What happened to the investigation into Michael Cohen’s leaked financial records?

Cohen faces sentencing on December 12.

December 6, 2018, 12:00 PM

In the wake of Michael Cohen’s bombshell plea agreement with special counsel Robert Mueller, questions remain about the investigation into the illegal leaking of the former presidential fixer and longtime attorney's sensitive financial records.

The pace of a Treasury Department internal watchdog's investigation into the leak of Cohen’s information to attorney Michael Avenatti and the New York Times, concerns some in his inner circle, multiple sources told ABC News. The leaked information detailed millions of dollars in payments to Essential Consulting, LLC – a consulting company set up by Cohen in October 2016

They worry the matter has fallen off the administration's radar after Cohen signaled his cooperation with multiple investigations, including a New York state probe of the Trump Organization and the special counsel's investigation into Russia's meddling in the 2016 elections, the sources said. Their questions about the timing of the Treasury Department inspector general's probe of Cohen’s leaked financial information also come on the eve of his sentencing hearing in New York for tax evasion, campaign finance violations, giving a false statement to bank and lying to Congress.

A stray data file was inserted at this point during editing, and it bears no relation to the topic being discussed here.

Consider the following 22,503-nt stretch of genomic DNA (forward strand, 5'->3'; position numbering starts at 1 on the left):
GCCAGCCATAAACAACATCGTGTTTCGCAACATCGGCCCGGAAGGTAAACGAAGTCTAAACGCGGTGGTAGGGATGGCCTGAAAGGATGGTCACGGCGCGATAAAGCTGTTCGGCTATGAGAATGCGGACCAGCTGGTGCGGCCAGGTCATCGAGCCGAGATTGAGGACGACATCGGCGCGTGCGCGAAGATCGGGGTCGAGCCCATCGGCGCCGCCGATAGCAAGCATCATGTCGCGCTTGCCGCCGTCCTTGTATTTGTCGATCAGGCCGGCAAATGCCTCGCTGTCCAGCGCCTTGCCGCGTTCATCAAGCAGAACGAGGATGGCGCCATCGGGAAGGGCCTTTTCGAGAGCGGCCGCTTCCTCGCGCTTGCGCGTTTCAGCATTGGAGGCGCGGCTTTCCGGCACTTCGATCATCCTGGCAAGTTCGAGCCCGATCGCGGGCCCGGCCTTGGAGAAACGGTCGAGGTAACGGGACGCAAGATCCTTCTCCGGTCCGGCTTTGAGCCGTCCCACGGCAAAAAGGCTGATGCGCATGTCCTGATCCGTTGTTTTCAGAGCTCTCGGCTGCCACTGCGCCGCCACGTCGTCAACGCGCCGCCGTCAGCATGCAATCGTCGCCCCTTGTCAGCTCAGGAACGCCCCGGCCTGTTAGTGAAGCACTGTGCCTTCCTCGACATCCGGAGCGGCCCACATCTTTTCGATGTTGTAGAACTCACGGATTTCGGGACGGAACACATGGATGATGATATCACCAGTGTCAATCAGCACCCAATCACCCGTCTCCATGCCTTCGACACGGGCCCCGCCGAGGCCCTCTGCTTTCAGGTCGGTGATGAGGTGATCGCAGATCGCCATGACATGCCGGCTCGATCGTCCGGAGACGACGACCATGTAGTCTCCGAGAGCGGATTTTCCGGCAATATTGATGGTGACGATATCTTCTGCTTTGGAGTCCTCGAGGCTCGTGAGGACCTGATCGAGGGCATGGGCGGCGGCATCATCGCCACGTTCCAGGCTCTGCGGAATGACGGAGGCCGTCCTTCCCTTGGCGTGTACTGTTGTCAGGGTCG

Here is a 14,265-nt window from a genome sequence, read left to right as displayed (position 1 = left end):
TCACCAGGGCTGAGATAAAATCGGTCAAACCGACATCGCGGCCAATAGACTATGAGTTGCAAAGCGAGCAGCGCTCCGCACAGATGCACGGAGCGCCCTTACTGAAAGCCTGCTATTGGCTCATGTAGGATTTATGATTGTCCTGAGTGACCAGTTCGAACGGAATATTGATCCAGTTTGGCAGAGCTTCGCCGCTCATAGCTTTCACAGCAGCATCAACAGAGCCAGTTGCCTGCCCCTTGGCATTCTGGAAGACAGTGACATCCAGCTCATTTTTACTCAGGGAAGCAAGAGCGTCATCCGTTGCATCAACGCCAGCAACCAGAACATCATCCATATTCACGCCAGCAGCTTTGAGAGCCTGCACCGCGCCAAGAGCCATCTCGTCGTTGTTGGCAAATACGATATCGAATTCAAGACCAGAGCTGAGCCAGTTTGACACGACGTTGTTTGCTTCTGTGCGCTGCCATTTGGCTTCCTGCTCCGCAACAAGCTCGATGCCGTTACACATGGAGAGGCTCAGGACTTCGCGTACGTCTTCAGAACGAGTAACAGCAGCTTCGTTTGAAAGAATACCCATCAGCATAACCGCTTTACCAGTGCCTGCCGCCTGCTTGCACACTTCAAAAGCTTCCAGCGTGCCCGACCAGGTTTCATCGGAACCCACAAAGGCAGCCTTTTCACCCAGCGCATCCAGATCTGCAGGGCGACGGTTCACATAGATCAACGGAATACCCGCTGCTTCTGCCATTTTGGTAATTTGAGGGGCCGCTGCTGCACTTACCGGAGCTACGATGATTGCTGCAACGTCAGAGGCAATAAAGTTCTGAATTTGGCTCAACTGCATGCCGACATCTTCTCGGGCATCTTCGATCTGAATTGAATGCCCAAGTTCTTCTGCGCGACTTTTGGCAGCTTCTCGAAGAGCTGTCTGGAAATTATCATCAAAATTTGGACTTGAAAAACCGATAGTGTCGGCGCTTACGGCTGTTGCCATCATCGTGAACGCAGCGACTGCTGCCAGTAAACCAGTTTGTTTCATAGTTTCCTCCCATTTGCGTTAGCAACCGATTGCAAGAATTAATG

PHOTO: Michael Cohen exits Federal Court after entering a guilty plea in New York City, Nov. 29, 2018.
Michael Cohen exits Federal Court after entering a guilty plea in New York City, Nov. 29, 2018.
Andrew Kelly/Reuters

The Treasury Department inspector general, when asked on multiple occasions over the last few months by ABC News, has said the status of the investigation into the leak is ongoing.

“All inspectors general are independent of their agencies, and of political considerations in investigative decisions and processes. That includes this one,” Rich Delmar, a spokesperson for the Treasury Department’s internal watchdog, told ABC News.

A former high-ranking federal prosecutor who has been following the case said that although the probe may appear to be moving slowly, the alleged offender will ultimately be found.

“On the face of it, identifying the computer where the material in question was downloaded should not be time-consuming. Ultimately, it’s likely the perpetrator or perpetrators will be identified if there is a vigorous investigation,” the former official said, speaking on background to ABC News.

The leak of Cohen’s financial information occurred through an unauthorized disclosure of Suspicious Activity Reports (SARs), according to the Treasury Department’s Office of Inspector General.